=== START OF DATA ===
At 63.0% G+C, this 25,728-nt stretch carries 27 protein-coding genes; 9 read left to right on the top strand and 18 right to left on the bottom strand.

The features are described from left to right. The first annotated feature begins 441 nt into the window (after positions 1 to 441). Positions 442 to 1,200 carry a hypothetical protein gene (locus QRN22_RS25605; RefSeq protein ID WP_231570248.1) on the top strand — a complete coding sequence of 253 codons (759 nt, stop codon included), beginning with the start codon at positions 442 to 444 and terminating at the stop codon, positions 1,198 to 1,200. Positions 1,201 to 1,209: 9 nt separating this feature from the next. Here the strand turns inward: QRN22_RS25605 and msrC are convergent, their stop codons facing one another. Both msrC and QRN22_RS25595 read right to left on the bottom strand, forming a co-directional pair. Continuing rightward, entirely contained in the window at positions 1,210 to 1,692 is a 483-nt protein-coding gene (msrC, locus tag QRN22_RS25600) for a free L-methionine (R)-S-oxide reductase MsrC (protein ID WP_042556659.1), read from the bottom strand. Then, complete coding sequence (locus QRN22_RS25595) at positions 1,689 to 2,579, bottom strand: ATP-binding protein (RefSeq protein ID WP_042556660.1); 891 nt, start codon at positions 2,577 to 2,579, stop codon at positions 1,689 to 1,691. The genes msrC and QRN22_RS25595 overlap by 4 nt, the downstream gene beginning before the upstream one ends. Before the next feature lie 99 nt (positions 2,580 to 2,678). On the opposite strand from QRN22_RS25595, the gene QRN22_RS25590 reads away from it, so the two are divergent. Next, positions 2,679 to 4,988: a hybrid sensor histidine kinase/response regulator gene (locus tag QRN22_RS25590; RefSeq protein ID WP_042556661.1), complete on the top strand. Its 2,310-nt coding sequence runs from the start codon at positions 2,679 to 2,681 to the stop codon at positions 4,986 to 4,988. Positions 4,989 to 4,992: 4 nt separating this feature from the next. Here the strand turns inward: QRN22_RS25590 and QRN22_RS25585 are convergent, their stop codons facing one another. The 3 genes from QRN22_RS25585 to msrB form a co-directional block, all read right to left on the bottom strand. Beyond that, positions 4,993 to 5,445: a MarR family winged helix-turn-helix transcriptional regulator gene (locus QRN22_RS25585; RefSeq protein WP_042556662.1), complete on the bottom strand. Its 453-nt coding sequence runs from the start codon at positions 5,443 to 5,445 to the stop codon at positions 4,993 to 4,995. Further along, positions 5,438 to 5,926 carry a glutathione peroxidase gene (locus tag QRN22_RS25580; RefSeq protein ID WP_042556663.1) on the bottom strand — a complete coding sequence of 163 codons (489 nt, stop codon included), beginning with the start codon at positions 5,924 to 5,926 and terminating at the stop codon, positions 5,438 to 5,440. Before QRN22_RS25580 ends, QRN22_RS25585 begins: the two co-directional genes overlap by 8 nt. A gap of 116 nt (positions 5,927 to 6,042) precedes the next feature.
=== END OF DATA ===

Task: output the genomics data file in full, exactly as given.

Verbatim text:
At 63.0% G+C, this 25,728-nt stretch carries 27 protein-coding genes; 9 read left to right on the top strand and 18 right to left on the bottom strand.

The features are described from left to right. The first annotated feature begins 441 nt into the window (after positions 1 to 441). Positions 442 to 1,200 carry a hypothetical protein gene (locus QRN22_RS25605; RefSeq protein ID WP_231570248.1) on the top strand — a complete coding sequence of 253 codons (759 nt, stop codon included), beginning with the start codon at positions 442 to 444 and terminating at the stop codon, positions 1,198 to 1,200. Positions 1,201 to 1,209: 9 nt separating this feature from the next. Here the strand turns inward: QRN22_RS25605 and msrC are convergent, their stop codons facing one another. Both msrC and QRN22_RS25595 read right to left on the bottom strand, forming a co-directional pair. Continuing rightward, entirely contained in the window at positions 1,210 to 1,692 is a 483-nt protein-coding gene (msrC, locus tag QRN22_RS25600) for a free L-methionine (R)-S-oxide reductase MsrC (protein ID WP_042556659.1), read from the bottom strand. Then, complete coding sequence (locus QRN22_RS25595) at positions 1,689 to 2,579, bottom strand: ATP-binding protein (RefSeq protein ID WP_042556660.1); 891 nt, start codon at positions 2,577 to 2,579, stop codon at positions 1,689 to 1,691. The genes msrC and QRN22_RS25595 overlap by 4 nt, the downstream gene beginning before the upstream one ends. Before the next feature lie 99 nt (positions 2,580 to 2,678). On the opposite strand from QRN22_RS25595, the gene QRN22_RS25590 reads away from it, so the two are divergent. Next, positions 2,679 to 4,988: a hybrid sensor histidine kinase/response regulator gene (locus tag QRN22_RS25590; RefSeq protein ID WP_042556661.1), complete on the top strand. Its 2,310-nt coding sequence runs from the start codon at positions 2,679 to 2,681 to the stop codon at positions 4,986 to 4,988. Positions 4,989 to 4,992: 4 nt separating this feature from the next. Here the strand turns inward: QRN22_RS25590 and QRN22_RS25585 are convergent, their stop codons facing one another. The 3 genes from QRN22_RS25585 to msrB form a co-directional block, all read right to left on the bottom strand. Beyond that, positions 4,993 to 5,445: a MarR family winged helix-turn-helix transcriptional regulator gene (locus QRN22_RS25585; RefSeq protein WP_042556662.1), complete on the bottom strand. Its 453-nt coding sequence runs from the start codon at positions 5,443 to 5,445 to the stop codon at positions 4,993 to 4,995. Further along, positions 5,438 to 5,926 carry a glutathione peroxidase gene (locus tag QRN22_RS25580; RefSeq protein ID WP_042556663.1) on the bottom strand — a complete coding sequence of 163 codons (489 nt, stop codon included), beginning with the start codon at positions 5,924 to 5,926 and terminating at the stop codon, positions 5,438 to 5,440. Before QRN22_RS25580 ends, QRN22_RS25585 begins: the two co-directional genes overlap by 8 nt. A gap of 116 nt (positions 5,927 to 6,042) precedes the next feature.